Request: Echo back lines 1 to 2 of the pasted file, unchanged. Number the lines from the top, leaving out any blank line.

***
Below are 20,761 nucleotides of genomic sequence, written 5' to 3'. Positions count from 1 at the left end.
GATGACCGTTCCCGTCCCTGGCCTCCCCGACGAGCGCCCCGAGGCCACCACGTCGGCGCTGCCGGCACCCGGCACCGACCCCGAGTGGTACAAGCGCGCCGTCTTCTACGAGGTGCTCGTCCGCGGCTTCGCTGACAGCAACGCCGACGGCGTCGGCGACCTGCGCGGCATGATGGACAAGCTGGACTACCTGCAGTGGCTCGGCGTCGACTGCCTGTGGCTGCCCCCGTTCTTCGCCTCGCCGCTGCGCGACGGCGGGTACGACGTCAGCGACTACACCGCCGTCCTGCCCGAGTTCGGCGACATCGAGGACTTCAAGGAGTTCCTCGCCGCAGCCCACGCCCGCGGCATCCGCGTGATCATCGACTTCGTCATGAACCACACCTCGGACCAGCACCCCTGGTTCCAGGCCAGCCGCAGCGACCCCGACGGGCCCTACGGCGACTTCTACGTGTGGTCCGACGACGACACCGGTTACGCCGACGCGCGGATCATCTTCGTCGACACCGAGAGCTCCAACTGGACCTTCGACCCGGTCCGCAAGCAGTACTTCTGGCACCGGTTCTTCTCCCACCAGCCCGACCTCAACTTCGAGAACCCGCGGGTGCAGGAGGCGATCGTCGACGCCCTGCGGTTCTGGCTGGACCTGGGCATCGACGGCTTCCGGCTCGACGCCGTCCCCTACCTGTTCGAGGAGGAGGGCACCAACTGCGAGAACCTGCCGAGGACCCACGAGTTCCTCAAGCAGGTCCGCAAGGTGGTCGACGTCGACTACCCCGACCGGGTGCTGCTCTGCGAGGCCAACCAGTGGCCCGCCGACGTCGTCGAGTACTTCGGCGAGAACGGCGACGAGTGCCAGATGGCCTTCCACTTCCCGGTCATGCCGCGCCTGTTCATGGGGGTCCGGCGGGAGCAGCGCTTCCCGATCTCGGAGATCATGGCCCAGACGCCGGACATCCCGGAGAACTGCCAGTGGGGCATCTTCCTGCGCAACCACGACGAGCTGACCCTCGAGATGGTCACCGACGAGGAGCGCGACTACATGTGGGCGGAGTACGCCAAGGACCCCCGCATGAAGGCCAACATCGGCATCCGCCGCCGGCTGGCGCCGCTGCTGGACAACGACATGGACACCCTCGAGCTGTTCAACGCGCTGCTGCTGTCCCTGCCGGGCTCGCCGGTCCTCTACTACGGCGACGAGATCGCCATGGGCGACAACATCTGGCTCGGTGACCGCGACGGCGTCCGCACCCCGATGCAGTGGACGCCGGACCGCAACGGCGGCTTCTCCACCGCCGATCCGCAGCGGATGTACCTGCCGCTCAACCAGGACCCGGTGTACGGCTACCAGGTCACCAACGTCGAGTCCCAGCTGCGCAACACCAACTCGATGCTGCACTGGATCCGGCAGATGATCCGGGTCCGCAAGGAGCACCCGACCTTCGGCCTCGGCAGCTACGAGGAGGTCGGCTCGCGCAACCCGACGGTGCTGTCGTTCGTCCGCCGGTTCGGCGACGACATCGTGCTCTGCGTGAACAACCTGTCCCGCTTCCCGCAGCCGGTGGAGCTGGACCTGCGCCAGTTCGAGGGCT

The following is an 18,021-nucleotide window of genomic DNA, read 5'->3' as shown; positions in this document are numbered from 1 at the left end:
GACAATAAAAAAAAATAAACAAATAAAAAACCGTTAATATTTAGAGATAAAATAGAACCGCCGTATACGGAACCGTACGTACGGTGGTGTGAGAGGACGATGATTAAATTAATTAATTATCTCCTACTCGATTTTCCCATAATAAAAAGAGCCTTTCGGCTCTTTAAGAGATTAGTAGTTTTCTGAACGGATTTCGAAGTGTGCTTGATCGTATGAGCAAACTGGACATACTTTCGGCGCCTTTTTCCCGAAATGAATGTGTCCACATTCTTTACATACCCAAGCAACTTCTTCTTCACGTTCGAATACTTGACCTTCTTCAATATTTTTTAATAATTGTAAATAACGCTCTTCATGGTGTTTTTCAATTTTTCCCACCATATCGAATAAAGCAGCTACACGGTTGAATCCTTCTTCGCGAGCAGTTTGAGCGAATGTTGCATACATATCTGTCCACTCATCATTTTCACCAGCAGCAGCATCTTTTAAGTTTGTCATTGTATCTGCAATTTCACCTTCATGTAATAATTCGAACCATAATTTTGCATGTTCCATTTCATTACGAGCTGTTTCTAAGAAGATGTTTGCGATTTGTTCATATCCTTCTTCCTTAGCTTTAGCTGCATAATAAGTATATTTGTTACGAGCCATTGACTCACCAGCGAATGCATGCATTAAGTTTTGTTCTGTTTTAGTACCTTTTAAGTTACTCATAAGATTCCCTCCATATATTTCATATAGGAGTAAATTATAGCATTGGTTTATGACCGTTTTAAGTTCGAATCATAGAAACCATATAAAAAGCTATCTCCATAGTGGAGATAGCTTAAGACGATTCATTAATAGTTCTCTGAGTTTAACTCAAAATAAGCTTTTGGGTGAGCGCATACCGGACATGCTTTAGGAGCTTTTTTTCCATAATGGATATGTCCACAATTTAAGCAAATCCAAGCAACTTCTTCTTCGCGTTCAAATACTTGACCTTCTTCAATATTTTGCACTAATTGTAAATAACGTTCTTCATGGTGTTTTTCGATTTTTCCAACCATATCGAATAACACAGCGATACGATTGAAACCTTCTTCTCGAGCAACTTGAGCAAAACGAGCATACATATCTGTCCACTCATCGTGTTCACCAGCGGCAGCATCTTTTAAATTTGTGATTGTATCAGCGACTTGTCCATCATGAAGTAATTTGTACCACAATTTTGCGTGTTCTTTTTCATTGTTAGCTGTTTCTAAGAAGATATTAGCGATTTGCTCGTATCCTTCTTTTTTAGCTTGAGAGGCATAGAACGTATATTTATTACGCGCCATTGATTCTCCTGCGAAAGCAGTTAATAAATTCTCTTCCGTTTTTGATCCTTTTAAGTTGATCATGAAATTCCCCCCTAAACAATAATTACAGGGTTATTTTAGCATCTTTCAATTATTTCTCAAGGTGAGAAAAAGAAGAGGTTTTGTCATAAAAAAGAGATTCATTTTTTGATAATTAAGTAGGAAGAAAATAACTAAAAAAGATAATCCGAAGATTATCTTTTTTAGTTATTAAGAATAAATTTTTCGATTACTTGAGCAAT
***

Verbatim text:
Below are 20,761 nucleotides of genomic sequence, written 5' to 3'. Positions count from 1 at the left end.
GATGACCGTTCCCGTCCCTGGCCTCCCCGACGAGCGCCCCGAGGCCACCACGTCGGCGCTGCCGGCACCCGGCACCGACCCCGAGTGGTACAAGCGCGCCGTCTTCTACGAGGTGCTCGTCCGCGGCTTCGCTGACAGCAACGCCGACGGCGTCGGCGACCTGCGCGGCATGATGGACAAGCTGGACTACCTGCAGTGGCTCGGCGTCGACTGCCTGTGGCTGCCCCCGTTCTTCGCCTCGCCGCTGCGCGACGGCGGGTACGACGTCAGCGACTACACCGCCGTCCTGCCCGAGTTCGGCGACATCGAGGACTTCAAGGAGTTCCTCGCCGCAGCCCACGCCCGCGGCATCCGCGTGATCATCGACTTCGTCATGAACCACACCTCGGACCAGCACCCCTGGTTCCAGGCCAGCCGCAGCGACCCCGACGGGCCCTACGGCGACTTCTACGTGTGGTCCGACGACGACACCGGTTACGCCGACGCGCGGATCATCTTCGTCGACACCGAGAGCTCCAACTGGACCTTCGACCCGGTCCGCAAGCAGTACTTCTGGCACCGGTTCTTCTCCCACCAGCCCGACCTCAACTTCGAGAACCCGCGGGTGCAGGAGGCGATCGTCGACGCCCTGCGGTTCTGGCTGGACCTGGGCATCGACGGCTTCCGGCTCGACGCCGTCCCCTACCTGTTCGAGGAGGAGGGCACCAACTGCGAGAACCTGCCGAGGACCCACGAGTTCCTCAAGCAGGTCCGCAAGGTGGTCGACGTCGACTACCCCGACCGGGTGCTGCTCTGCGAGGCCAACCAGTGGCCCGCCGACGTCGTCGAGTACTTCGGCGAGAACGGCGACGAGTGCCAGATGGCCTTCCACTTCCCGGTCATGCCGCGCCTGTTCATGGGGGTCCGGCGGGAGCAGCGCTTCCCGATCTCGGAGATCATGGCCCAGACGCCGGACATCCCGGAGAACTGCCAGTGGGGCATCTTCCTGCGCAACCACGACGAGCTGACCCTCGAGATGGTCACCGACGAGGAGCGCGACTACATGTGGGCGGAGTACGCCAAGGACCCCCGCATGAAGGCCAACATCGGCATCCGCCGCCGGCTGGCGCCGCTGCTGGACAACGACATGGACACCCTCGAGCTGTTCAACGCGCTGCTGCTGTCCCTGCCGGGCTCGCCGGTCCTCTACTACGGCGACGAGATCGCCATGGGCGACAACATCTGGCTCGGTGACCGCGACGGCGTCCGCACCCCGATGCAGTGGACGCCGGACCGCAACGGCGGCTTCTCCACCGCCGATCCGCAGCGGATGTACCTGCCGCTCAACCAGGACCCGGTGTACGGCTACCAGGTCACCAACGTCGAGTCCCAGCTGCGCAACACCAACTCGATGCTGCACTGGATCCGGCAGATGATCCGGGTCCGCAAGGAGCACCCGACCTTCGGCCTCGGCAGCTACGAGGAGGTCGGCTCGCGCAACCCGACGGTGCTGTCGTTCGTCCGCCGGTTCGGCGACGACATCGTGCTCTGCGTGAACAACCTGTCCCGCTTCCCGCAGCCGGTGGAGCTGGACCTGCGCCAGTTCGAGGGCT